There is also a method of making a rack for supporting footwear comprising providing a base member having a tray opening, providing a tray that is slidably removable from the base member through the tray opening, providing a shelf and positioning the shelf on the base member. The method includes providing the shelf with drain spouts with openings, and an edge lip that may have an alignment member for aligning the shelf and base member. In one of the preferred embodiments the method further includes and providing the shelf with a drainage channel and extending the drainage channel from one drain spout to another in spout in order that the channel may direct the flow of drainage. The method includes providing hollow support legs with opposed first and second ends and key edges that define a side opening, and providing the tray with lock members. The method includes and keying or interlocking the support legs to the tray. The method may include providing the support leg with a first portion with a first surface from which extends a second portion with a second surface and extending a step from the first surface to the second surface, and abutting the step against the stop wall of the drain spout to support the support leg in the drain spout. The method includes stacking another shelf on the second ends of the support legs and the method may include repeating the stacking process with more shelves and support legs until a desired vertical height is reached.

BRIEF DESCRIPTION OF THE DRAWING FIGURES

The invention is illustrated in the drawings in which like reference characters designate the same or similar parts, surfaces or features throughout the figures of which:

FIG. 1 is a perspective view of a self-draining boot rack.

FIG. 2 is a front top perspective view of the self-draining boot rack showing a tray partly withdrawn from a base member.

FIG. 3 is a perspective view of a base member of the boot rack.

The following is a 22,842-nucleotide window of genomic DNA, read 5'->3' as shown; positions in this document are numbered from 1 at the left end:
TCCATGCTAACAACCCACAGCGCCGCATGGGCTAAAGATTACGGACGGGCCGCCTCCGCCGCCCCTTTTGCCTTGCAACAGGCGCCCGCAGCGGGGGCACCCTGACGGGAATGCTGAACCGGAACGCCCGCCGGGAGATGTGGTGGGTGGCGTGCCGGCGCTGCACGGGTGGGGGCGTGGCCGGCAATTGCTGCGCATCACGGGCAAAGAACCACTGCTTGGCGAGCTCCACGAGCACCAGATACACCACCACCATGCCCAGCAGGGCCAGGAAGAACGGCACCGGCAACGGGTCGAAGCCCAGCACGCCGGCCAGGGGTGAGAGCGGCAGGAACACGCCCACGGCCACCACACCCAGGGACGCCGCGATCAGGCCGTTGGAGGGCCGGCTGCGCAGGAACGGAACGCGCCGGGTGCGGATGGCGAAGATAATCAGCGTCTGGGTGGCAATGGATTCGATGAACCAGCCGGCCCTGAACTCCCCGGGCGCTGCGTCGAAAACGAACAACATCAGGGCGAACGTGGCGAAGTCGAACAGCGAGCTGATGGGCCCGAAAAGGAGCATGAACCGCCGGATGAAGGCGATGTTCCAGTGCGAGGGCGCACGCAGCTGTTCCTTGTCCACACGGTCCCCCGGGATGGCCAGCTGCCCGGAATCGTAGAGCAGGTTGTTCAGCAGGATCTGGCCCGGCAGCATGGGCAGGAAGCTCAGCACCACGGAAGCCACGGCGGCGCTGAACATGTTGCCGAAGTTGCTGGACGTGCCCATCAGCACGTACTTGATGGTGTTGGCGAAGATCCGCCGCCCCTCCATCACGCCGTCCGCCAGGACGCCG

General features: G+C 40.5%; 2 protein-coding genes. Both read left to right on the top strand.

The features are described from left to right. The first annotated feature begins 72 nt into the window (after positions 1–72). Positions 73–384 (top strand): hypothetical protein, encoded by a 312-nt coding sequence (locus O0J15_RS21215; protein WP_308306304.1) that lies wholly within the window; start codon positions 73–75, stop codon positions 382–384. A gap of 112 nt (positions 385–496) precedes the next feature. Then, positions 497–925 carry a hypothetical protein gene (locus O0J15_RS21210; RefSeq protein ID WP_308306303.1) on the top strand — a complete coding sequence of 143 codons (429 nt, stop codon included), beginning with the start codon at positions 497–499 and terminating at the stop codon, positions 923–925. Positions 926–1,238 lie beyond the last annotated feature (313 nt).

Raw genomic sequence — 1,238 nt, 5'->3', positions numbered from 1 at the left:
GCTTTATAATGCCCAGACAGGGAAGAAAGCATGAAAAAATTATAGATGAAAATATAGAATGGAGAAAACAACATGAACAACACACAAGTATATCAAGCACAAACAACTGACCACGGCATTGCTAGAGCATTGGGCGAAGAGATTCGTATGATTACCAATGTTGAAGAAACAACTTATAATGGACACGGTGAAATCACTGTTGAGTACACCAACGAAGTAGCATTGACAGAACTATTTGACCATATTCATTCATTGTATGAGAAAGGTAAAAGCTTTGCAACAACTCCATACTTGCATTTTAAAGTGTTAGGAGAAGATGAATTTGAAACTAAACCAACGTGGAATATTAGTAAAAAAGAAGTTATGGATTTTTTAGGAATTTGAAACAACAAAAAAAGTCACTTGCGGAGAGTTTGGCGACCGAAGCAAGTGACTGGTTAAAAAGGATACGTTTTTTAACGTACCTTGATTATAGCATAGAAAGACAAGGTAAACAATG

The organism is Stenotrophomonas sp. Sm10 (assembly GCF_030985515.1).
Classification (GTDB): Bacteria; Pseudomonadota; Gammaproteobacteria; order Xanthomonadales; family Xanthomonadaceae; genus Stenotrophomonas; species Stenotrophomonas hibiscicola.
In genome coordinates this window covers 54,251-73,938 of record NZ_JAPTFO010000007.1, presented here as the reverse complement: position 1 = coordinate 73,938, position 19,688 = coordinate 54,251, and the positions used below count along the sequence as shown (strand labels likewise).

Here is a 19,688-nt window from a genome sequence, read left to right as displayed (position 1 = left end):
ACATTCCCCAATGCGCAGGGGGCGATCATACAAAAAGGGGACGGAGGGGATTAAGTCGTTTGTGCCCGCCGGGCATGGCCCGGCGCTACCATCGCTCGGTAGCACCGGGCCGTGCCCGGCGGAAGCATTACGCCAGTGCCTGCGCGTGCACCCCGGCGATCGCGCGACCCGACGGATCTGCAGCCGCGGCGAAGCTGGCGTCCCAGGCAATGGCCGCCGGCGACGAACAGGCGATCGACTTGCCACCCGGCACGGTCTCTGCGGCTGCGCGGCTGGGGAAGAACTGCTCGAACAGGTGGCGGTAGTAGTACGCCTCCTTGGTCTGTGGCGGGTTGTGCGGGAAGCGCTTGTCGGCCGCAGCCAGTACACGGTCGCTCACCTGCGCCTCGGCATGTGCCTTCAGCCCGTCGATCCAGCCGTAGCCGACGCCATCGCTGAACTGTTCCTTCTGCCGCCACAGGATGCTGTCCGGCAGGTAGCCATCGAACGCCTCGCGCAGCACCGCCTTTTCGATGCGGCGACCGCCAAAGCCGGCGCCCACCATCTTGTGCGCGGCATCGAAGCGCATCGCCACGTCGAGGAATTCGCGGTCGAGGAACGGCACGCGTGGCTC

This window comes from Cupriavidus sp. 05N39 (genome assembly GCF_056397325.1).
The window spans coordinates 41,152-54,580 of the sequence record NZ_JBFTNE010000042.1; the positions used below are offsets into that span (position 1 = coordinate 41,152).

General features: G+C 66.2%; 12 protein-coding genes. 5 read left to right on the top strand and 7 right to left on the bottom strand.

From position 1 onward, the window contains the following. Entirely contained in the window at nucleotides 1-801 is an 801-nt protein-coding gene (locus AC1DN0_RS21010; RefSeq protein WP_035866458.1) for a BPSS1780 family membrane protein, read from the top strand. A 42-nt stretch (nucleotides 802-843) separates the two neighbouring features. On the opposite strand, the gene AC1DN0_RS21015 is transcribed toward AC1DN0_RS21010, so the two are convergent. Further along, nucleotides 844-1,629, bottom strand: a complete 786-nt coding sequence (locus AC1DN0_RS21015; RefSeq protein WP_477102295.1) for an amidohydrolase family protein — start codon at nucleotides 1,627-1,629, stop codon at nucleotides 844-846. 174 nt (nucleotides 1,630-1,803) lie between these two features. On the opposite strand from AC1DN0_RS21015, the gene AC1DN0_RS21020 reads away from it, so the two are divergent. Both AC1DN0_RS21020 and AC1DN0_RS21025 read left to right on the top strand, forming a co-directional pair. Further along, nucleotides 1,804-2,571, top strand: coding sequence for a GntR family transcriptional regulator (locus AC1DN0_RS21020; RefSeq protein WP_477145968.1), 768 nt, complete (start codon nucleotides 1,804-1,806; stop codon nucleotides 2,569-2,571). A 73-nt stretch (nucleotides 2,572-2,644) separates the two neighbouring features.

FIG. 3A is a top plan view of the base member of the boot rack.

FIG. 4 is a section view of the base member taken along line A-A of FIG. 3.

FIG. 5 is a top rear perspective view of a tray.

FIG. 6 is a bottom left perspective view of the tray.

FIG. 7 is a front elevational view of a portion of a shelf.

FIG. 8 is a bottom plan view of the shelf.

FIG. 9 is a perspective view of a support leg.

FIG. 9A is a left side elevational view of the support leg.

FIG. 9B is a right side elevational view of the support leg.

FIG. 10 is an enlarged top plan view of a portion of the shelf of FIG. 2.

FIG. 11 is a sectional view of the shelf, leg and tray when assembled.

DESCRIPTION

As shown in FIGS. 1-4, there is a expandable self draining boot rack 20 (also referred to herein as rack 20) on which foot ware, shoes and boots, commonly designated 21, are supported. The boot rack 20 has a base member 30 with facing first and second side walls 32, 34, respectively, facing third and forth side walls 36, 38, respectively, which are joined to and extend from a base wall 40. The base member 30 has a shelf receiving opening 41 opposite the base wall 40. As shown in FIG. 3A, the base wall 40 has base ribs 42 that are perpendicular to the fourth side wall 38. A pair of tray guides 44 extend from the base wall 40, and extend from the third side wall 36 to the fourth side wall 38 and are adjacent the first and second side walls 32, 34. The first and second side walls 32, 34, may have side wall ribs 48 that are perpendicular to the base wall 40 for providing strength. And, the height of the first and second side walls 32, 34, deceases as they approach the third and fourth side walls 36, 38, and they each have a curved edge 37, 39, respectively. The curved edges 37, 39 are convex, as shown. The third wall 36 has a tray opening 50 that is sized to receive a tray 60 as will be described presently. Extending from the third wall 36 is a peripheral rib 52 that surrounds the tray opening 50, and there may be reinforcing elements 54 extending from the third wall 36 to the peripheral rib 52. The base member 30 may have supports 31 extending from the exterior side 33 thereof for providing support, as shown in FIG. 11. As shown in FIGS. 1 and 11, the base member 30 may also be provided with vent openings 59 to foster evaporation of drainage water or fluids.